Does your guest Wi-Fi measure up?

Guest using WiFi on 2 devices
Anthony Crowdie

Anthony Crowdie

It’s that time of year again – as quickly as the winter gripped Wales, it’ll soon be Easter and the start of the tourist season again.

I love this time of year. Spring brings such welcome change to our weather and lighter evenings mean time spent outdoors in Pembrokeshire – usually walking the coast path or one of our beaches – albeit with a winter coat! It also means that our customers in the tourism industry are gearing up for another season of trade and making sure everything is ship-shape for their first guests.

This time of year normally entails giving the bedrooms a fresh lick of paint or perhaps rearranging furniture – but when was the last time you thought about your guest Wi-Fi provision? Do you know if your internet speeds are as fast as they can be, or what your guests think about the level of internet access available in their rooms?

All too often, we see TripAdvisor reviews for hotels and guest houses in West Wales which say something along the lines of ‘Great accommodation, BUT…..’ followed by something about poor internet access. Love it or hate it, Wi-Fi is an essential part of your business and whether you choose to charge for it or give it free, your guests are judging you on it.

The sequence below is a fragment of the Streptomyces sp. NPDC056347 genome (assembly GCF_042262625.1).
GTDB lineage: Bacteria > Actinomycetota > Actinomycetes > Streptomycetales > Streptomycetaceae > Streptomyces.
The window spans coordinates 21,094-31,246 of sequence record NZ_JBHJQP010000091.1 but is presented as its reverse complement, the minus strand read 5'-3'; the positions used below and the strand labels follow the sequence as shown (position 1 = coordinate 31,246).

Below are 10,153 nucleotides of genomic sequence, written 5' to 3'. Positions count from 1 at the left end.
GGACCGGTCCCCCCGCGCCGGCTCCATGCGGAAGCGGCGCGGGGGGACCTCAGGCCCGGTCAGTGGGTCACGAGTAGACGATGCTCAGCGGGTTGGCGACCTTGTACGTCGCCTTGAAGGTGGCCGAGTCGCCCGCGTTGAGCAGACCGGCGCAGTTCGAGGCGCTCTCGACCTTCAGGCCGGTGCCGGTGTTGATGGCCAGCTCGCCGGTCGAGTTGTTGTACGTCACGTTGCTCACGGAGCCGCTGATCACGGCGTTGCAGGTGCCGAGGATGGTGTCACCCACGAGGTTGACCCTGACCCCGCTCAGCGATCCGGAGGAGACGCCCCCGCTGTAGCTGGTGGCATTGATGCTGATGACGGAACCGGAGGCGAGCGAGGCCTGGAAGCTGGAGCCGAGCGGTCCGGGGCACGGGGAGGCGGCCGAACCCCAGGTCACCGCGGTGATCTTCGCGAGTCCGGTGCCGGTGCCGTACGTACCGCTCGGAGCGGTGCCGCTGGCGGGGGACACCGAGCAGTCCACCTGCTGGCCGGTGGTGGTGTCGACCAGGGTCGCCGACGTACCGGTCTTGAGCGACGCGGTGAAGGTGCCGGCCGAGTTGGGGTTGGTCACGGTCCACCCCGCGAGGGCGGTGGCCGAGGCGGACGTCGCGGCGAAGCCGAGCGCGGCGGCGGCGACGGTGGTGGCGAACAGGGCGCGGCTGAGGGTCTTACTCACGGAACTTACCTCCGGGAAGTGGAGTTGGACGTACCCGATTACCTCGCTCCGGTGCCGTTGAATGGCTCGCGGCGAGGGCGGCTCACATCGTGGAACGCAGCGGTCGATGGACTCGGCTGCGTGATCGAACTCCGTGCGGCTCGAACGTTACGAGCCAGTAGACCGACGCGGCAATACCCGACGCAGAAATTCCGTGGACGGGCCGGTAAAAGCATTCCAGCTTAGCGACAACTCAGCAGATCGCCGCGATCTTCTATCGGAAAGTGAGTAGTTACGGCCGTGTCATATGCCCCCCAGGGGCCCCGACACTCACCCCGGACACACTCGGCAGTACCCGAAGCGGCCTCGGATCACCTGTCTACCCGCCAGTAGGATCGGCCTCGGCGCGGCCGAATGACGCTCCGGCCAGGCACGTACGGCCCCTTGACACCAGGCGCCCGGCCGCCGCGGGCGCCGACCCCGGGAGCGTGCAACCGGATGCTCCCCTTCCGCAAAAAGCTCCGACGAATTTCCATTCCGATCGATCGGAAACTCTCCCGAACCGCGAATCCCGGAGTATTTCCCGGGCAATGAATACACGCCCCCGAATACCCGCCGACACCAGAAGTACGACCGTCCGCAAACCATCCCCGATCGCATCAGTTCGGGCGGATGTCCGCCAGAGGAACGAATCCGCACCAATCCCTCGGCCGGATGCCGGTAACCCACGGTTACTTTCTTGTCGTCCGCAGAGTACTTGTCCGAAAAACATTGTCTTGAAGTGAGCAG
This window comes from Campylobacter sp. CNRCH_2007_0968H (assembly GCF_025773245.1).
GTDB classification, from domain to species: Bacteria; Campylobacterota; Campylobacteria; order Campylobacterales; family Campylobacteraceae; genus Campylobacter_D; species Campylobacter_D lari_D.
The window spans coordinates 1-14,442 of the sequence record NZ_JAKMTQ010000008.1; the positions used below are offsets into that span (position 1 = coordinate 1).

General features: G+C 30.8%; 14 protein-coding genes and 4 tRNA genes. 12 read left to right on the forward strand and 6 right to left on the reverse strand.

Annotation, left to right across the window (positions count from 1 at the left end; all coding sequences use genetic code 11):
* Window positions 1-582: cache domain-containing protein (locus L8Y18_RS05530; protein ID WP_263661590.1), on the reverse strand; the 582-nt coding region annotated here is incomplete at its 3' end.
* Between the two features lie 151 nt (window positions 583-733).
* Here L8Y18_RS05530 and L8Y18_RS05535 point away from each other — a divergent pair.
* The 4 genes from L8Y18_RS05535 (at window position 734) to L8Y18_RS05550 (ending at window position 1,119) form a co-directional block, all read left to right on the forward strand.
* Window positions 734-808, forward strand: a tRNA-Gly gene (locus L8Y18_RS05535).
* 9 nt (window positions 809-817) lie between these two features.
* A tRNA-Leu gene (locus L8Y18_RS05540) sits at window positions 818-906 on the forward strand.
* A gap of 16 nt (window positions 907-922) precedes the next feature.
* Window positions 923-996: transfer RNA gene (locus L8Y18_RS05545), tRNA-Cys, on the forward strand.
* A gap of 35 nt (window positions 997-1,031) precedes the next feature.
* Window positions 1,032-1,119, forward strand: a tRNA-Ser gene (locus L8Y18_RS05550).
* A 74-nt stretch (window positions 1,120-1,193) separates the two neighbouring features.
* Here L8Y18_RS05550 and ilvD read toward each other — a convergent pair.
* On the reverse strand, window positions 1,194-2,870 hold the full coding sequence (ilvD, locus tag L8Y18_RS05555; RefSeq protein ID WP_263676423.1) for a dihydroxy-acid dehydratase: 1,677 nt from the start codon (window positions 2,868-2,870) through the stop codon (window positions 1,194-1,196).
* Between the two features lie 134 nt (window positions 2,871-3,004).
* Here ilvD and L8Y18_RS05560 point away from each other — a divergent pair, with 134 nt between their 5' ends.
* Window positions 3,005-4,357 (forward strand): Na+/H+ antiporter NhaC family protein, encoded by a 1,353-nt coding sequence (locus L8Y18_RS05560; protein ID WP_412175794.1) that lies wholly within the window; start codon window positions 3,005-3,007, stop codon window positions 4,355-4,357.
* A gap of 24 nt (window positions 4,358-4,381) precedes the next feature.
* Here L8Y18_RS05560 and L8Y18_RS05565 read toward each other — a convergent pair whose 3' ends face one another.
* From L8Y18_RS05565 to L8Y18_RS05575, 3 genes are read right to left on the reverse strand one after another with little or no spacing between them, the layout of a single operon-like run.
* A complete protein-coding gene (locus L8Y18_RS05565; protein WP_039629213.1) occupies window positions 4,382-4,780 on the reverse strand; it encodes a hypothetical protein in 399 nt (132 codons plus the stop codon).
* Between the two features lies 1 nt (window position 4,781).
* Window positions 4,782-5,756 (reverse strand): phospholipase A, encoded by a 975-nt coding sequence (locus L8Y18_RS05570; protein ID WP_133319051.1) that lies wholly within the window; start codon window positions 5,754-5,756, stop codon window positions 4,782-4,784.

We know that broadband speeds and reliability are a contentious issue here and we often find that B&Bs in remote areas are fighting an uphill battle to get any sort of acceptable bandwidth to offer to their guests. But – and it’s a big But – are you shooting yourself in the foot by using inadequate, domestic hardware for your guest Wi-Fi?

Far too often, we see hoteliers and guest house owners simply giving out the password to their main broadband router to guests and hoping that this will be enough to please guests (or worse – removing the password altogether). Although this approach does allow you to say ‘We have Wi-Fi!’, when it comes to guest satisfaction – it just doesn’t cut the mustard. A domestic Wi-Fi router is simply not designed to be used by so many people under one roof – it does not ensure that your internet connection is divided up fairly amongst guests and it is just not capable of reaching all of your rooms or outdoor areas.

If you’re not thinking about your Wi-Fi provision as part of your yearly checks, you ought to be – with over 65% of all overnight guests logging into Wi-Fi within 7 minutes of setting foot on the premises, you can hardly afford not to.